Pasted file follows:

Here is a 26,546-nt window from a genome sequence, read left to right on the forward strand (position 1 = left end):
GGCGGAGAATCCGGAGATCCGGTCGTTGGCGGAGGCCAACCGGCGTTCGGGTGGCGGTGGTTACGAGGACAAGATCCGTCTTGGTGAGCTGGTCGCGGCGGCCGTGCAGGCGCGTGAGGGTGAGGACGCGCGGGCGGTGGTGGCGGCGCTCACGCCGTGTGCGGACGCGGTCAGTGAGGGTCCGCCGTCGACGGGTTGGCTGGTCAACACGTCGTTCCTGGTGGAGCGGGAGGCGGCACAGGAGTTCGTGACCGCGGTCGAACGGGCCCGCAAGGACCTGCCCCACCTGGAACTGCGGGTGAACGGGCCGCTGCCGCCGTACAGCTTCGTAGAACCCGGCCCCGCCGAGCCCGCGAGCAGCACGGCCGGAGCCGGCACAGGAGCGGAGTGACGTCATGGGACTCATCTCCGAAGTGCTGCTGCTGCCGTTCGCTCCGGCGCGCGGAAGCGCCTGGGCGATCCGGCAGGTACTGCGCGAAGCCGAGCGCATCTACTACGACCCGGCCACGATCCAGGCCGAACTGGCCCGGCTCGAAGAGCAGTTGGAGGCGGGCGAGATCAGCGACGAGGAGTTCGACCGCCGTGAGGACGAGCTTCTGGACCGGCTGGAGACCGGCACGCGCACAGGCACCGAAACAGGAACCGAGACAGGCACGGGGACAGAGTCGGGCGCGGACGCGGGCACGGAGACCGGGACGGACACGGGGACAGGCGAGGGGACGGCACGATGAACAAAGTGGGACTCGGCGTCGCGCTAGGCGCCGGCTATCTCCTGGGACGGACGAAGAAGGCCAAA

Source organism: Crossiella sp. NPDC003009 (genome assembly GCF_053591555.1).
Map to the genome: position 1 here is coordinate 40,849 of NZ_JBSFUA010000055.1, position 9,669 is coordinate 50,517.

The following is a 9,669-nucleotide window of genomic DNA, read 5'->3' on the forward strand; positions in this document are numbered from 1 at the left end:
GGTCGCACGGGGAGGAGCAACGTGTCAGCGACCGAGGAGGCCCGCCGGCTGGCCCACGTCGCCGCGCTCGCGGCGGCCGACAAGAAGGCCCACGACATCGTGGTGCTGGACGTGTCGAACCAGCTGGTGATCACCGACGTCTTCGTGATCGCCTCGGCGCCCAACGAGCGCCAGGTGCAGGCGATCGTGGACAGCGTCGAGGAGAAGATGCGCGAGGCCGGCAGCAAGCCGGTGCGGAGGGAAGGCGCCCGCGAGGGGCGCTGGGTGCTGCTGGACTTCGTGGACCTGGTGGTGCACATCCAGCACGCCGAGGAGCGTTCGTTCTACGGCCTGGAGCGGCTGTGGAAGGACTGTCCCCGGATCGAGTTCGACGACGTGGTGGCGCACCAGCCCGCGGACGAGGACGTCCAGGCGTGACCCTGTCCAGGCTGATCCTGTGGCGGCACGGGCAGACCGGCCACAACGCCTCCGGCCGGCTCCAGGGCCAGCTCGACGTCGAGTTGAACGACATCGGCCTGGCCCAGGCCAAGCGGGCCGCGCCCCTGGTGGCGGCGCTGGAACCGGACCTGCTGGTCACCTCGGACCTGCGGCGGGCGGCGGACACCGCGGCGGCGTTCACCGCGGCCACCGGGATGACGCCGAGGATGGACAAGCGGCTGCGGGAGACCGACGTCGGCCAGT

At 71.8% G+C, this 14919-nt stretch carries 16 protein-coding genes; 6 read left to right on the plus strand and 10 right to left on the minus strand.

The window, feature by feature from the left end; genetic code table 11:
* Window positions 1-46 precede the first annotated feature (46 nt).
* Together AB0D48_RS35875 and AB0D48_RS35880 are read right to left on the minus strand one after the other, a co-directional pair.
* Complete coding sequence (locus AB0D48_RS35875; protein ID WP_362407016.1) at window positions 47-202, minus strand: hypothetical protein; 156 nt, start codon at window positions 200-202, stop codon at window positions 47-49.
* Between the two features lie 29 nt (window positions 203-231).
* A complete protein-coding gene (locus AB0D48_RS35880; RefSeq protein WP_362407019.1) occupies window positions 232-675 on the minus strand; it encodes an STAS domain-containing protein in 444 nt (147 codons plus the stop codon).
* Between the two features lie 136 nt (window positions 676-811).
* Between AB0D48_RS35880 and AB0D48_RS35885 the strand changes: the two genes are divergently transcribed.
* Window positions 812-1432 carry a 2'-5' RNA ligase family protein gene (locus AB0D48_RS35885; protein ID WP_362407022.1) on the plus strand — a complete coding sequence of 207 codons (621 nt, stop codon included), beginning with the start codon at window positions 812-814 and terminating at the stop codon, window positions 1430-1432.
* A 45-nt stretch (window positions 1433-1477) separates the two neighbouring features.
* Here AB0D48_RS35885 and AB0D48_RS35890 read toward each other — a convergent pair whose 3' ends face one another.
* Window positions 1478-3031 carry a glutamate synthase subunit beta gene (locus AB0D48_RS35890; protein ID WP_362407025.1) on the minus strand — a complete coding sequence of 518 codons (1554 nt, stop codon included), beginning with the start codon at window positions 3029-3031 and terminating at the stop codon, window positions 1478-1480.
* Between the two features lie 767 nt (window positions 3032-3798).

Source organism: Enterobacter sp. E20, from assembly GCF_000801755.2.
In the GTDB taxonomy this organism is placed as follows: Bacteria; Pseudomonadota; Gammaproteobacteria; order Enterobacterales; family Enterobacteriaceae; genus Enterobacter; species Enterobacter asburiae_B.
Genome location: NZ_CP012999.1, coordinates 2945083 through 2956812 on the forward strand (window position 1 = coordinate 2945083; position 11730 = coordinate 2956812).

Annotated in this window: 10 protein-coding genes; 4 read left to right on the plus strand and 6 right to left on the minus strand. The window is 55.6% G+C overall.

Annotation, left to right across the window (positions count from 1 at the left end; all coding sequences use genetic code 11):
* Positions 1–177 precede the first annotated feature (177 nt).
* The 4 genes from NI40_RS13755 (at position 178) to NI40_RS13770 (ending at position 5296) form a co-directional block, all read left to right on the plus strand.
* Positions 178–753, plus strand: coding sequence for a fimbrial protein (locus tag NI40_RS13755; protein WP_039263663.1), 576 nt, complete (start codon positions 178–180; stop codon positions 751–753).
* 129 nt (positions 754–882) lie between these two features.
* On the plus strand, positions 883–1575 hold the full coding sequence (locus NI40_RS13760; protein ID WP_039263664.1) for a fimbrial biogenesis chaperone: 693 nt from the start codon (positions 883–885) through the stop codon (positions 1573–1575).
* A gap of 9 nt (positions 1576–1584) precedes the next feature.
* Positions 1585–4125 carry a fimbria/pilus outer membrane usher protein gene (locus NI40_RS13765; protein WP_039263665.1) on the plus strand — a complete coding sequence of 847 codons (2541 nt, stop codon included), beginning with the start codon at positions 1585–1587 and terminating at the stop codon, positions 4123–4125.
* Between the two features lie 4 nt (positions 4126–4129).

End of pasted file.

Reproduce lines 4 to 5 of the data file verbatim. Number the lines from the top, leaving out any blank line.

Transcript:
Map to the genome: position 1 here is coordinate 40,849 of NZ_JBSFUA010000055.1, position 9,669 is coordinate 50,517.

The following is a 9,669-nucleotide window of genomic DNA, read 5'->3' on the forward strand; positions in this document are numbered from 1 at the left end: